If you're driving down Healdsburg's Center Street in search of the Cohen residence, you're apt to drive right past it.
If you're driving down Center street in search of Alan Cohen's architectural offices, you're also bound to zip right by.
And yet Cohen inhabits one of the more distinctive structures in town — three singular structures of different heights, materials and colors, each with a different designated purpose, but all connected by doors, stairs and even an enclosed catwalk.
It's a striking three-level urban home, a two-story professional office and an artist's studio above a garage and workshop, enclosing a secret courtyard patio. It's both ultra contemporary and old school, an eco-friendly and solar-powered collection of connected structures packing multiple uses into 4,000 square feet. It's all efficiently arranged vertically onto a slim, 3,750 square foot lot, one of the smaller sites in downtown Healdsburg.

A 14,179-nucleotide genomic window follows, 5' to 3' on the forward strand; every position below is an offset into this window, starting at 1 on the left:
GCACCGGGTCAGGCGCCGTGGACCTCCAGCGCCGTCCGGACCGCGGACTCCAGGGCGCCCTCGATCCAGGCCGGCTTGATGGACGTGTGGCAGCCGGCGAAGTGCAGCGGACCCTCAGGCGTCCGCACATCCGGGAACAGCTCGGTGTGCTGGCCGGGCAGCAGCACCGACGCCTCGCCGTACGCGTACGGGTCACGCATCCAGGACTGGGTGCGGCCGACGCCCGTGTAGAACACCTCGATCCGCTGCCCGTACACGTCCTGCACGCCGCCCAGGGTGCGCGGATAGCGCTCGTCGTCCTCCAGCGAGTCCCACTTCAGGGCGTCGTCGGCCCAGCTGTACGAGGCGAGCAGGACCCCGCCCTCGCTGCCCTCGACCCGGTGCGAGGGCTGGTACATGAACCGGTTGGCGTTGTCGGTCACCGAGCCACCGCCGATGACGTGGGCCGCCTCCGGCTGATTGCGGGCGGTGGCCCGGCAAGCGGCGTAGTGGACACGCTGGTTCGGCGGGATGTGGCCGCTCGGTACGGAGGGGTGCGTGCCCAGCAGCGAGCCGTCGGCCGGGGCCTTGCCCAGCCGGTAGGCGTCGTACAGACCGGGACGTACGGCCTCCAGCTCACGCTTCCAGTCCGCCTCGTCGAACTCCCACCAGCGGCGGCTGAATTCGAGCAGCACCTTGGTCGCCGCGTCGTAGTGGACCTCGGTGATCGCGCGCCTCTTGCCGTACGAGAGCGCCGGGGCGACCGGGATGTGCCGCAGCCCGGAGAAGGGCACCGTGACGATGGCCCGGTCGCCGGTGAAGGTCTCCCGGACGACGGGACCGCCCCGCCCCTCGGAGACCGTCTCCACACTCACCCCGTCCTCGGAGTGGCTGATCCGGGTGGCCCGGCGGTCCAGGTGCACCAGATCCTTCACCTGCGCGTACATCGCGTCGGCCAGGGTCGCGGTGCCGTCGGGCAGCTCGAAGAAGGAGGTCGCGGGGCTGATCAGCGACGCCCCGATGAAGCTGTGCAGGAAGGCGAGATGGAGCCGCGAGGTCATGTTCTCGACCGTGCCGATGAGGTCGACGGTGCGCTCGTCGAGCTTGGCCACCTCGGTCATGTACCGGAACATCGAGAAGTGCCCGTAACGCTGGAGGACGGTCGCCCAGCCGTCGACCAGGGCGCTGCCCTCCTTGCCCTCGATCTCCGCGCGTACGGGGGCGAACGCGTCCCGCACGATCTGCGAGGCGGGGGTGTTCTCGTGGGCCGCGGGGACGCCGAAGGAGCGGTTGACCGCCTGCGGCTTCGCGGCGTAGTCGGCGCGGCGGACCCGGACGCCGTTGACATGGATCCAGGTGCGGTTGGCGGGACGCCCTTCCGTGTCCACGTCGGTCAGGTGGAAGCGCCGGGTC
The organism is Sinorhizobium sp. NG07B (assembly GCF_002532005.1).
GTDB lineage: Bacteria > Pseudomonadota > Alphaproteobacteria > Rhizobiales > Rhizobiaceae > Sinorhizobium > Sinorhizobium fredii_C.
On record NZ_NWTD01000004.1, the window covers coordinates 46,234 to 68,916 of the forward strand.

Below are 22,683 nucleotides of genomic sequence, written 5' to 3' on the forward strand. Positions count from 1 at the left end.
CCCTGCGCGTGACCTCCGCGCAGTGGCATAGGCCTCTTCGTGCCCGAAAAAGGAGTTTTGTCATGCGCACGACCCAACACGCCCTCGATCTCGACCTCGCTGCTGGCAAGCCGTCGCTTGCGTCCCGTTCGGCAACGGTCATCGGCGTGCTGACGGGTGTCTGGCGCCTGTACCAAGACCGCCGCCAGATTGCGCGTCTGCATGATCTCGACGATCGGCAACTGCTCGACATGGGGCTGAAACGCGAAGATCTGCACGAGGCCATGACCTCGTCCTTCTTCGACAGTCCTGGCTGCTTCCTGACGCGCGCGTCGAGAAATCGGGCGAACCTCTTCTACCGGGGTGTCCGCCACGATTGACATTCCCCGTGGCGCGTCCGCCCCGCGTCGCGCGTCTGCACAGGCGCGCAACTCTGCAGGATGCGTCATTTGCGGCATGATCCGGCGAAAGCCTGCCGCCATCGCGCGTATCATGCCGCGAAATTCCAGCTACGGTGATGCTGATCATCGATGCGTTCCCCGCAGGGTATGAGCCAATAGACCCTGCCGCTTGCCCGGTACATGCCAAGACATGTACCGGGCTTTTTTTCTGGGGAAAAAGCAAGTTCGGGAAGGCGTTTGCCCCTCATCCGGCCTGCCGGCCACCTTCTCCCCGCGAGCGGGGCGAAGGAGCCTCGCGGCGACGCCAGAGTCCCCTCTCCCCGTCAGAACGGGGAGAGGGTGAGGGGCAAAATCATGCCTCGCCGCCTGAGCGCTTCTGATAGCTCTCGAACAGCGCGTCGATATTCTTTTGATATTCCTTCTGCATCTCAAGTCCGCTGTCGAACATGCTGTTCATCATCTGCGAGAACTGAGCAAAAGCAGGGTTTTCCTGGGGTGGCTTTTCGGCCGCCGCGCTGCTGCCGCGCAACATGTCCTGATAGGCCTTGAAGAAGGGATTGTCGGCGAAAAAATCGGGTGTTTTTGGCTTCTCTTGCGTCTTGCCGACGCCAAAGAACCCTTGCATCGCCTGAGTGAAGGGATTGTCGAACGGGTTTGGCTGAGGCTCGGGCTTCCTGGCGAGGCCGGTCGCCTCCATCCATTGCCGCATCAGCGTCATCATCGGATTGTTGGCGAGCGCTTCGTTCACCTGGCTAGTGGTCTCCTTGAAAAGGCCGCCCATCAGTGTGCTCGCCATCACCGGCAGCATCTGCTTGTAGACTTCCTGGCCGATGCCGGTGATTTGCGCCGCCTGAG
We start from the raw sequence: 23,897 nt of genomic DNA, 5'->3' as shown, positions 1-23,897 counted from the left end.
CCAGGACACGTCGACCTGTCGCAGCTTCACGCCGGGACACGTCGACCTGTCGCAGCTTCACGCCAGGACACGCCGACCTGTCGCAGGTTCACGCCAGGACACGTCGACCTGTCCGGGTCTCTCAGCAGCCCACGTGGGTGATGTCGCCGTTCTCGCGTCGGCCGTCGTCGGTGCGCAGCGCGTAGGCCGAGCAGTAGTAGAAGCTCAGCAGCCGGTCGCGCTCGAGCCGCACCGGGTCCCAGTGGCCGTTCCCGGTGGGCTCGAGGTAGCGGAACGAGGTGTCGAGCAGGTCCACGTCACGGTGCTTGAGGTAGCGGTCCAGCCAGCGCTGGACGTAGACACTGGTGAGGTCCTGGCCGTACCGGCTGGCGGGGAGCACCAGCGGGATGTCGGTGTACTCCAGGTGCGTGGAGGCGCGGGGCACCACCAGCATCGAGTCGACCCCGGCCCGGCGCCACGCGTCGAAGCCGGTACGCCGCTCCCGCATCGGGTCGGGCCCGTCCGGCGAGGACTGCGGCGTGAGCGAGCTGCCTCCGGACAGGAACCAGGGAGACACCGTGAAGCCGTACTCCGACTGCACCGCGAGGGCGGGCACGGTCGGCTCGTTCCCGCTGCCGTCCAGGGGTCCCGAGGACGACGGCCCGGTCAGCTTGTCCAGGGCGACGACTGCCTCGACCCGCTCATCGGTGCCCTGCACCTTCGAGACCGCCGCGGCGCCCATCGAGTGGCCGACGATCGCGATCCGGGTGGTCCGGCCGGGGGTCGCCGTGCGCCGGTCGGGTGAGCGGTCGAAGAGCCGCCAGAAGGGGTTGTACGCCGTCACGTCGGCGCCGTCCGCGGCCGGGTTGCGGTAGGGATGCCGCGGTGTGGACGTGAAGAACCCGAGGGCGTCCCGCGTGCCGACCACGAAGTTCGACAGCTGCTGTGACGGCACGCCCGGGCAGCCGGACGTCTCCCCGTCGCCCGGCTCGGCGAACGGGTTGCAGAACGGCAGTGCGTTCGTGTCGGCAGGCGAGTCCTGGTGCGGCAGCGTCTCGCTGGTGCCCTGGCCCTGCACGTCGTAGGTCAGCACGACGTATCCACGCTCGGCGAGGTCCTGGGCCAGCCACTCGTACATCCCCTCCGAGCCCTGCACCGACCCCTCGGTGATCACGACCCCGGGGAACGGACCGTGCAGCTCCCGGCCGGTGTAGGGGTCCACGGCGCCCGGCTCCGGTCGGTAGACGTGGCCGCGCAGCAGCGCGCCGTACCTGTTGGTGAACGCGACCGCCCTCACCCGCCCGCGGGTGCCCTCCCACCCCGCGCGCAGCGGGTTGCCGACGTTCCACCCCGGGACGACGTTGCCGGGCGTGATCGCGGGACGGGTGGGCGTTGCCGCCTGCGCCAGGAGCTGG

Cohen and his wife Manok Cohen, an artist, comfortably live and work here in this home and office that really looks like neither. It's a dual-use design he came up with three years ago to satisfy his yen to consume less energy while enjoying the perks of living in the heart of downtown.
"People are a little confused," he allows. But that is not without intent. "There's always headprint and handprints on the glass in the front door."
Cohen was living on a large parcel he had purchased and subdivided on Fitch Mountain when the inspiration hit him. A proponent of sustainable design ever since he was a graduate student at the University of Michigan in the 1970s, he decided to finally take his green ethos to the next level. That meant not only creating a dwelling that was efficient in both energy use and use of space, but that would allow him to work at home and get off the highway after commuting to Santa Rosa for years.
"Boy, what a great move," he declares, easing back in his great room with a cup of verbena tea steeped from leaves Manok minutes earlier clipped from the courtyard garden just beyond a set of clear patio doors.
"Both of us love living here. The reason are obvious. We can walk to Barndiva (a popular restaurant and lounge a few doors down) and, more importantly, walk home," he grins. "We walk to the movies all the time. We walk everywhere in town. It's so nice to not have to use your car and not to have to wait in traffic."